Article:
Why can’t I find a good property manager?

I run a boutique property management company in Brunswick, the inner norther suburbs of Melbourne. We are experiencing a boom in new landlord’s enquiry’s wanting to hire us because their current property manager doesn’t cut it anymore. We look at what has caused such a dramatic shift in the industry.

The years leading up to 2022 have had a perfect storm of changes that have brought about a big change in how traditional real estate business operate.

A traditional real estate business model assigns a large volume of rental properties per property manager. If the property manager is skilled enough there is a great chance the landlord gets satisfactory service.

It’s acceptable for a few disgruntled landlords to leave for greener pastures if the numbers don’t blow out too much. Like with most company’s success is making sure the number of customers coming in are greater than numbers going out.

Turnover in staff is usually quite high but the supply in labour force is enough to fill demand.

Leading up to 2022 there has been three major changes in the industry that impacts the quality of service a property management company can offer.

Changes in legalisation.

In 2021 new laws came into effect giving tenants the rights to longer more secure leases where there is little room for a no grounds eviction. Rental providers must provide several regulated reasons before asking a tenant to vacate.

Other changes included pet inclusions, allowing minor property modifications and minimum standards for heating,safety and security.

The changes are a welcomed progression for good tenants. This can be a nightmare scenario for rental providers that have a bad tenant. In most cases evicting a tenant results in a VCAT hearing that could take longer than 12 months to process.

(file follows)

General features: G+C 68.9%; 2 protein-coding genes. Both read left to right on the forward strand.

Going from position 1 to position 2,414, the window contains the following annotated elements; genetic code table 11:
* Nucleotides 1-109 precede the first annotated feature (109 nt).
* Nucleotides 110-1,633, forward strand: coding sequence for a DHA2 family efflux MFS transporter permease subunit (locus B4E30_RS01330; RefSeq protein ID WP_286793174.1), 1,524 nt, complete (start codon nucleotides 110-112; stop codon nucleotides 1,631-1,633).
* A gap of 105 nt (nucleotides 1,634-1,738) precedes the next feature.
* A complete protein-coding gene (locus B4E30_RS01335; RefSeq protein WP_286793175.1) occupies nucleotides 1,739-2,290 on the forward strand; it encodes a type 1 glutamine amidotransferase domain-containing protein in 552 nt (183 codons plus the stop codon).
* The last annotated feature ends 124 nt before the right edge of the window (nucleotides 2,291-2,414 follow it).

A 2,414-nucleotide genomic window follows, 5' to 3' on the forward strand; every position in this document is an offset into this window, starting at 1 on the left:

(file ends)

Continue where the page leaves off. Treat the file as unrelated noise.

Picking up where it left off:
Property managers that haven’t been careful in selecting good tenants can have many tenants on their books that are not paying rent, prematurely damaging property, disgruntled landlords that are facing large financial loss.

This type of scenario creates a stressful work environment that has caused a large exodus amongst skilled property managers.

Harder to gain property management qualifications.

Prior to 2021 to gain a qualification as a property manager was quite simple. It was a full-time two-week classroom course where the student left with the ability to either sell, buy or lease property.

Now it can take up to 12 months to gain a qualification making it more difficult to get into the industry impacting the natural supply in property managers to the work force. A junior property manager will need approximately two years to gain the skills required to manage a rental portfolio freely.

Inflation and a shortage of workers.

One of the biggest changes to our economy is the rise of inflation putting pressure on wages. Across all industry’s the availability and cost in hiring a skilled worker is increasing, unfortunately the property management industry is not exempt.

An great example is not hard to find. Over a space of two years the wages for a skilled property manager have increased higher than the rate of inflation, approximately 20% in some instances.

How to not get caught up in the perfect story.

The reason why traditional agents focus on property sales is because it’s very lucrative whereas property management generally pays the bills in good times and bad. Usually companies that have multiple focuses struggle to deliver an excellent service on both fronts.

To quote Williams Shakespeare, ‘a jack of all trades is a master of none, but oftentimes better than a master of one.”

Companies that specialise in property management with no property sales departments have a better ability to adapt to harder operating environments because they have more resources focused on the one task.

They have a stringent tenant selection process, a quieter rent roll which results in better work environment. This results in a higher chance of attracting skilled property managers.

For information visit Property Mangers Brunswick.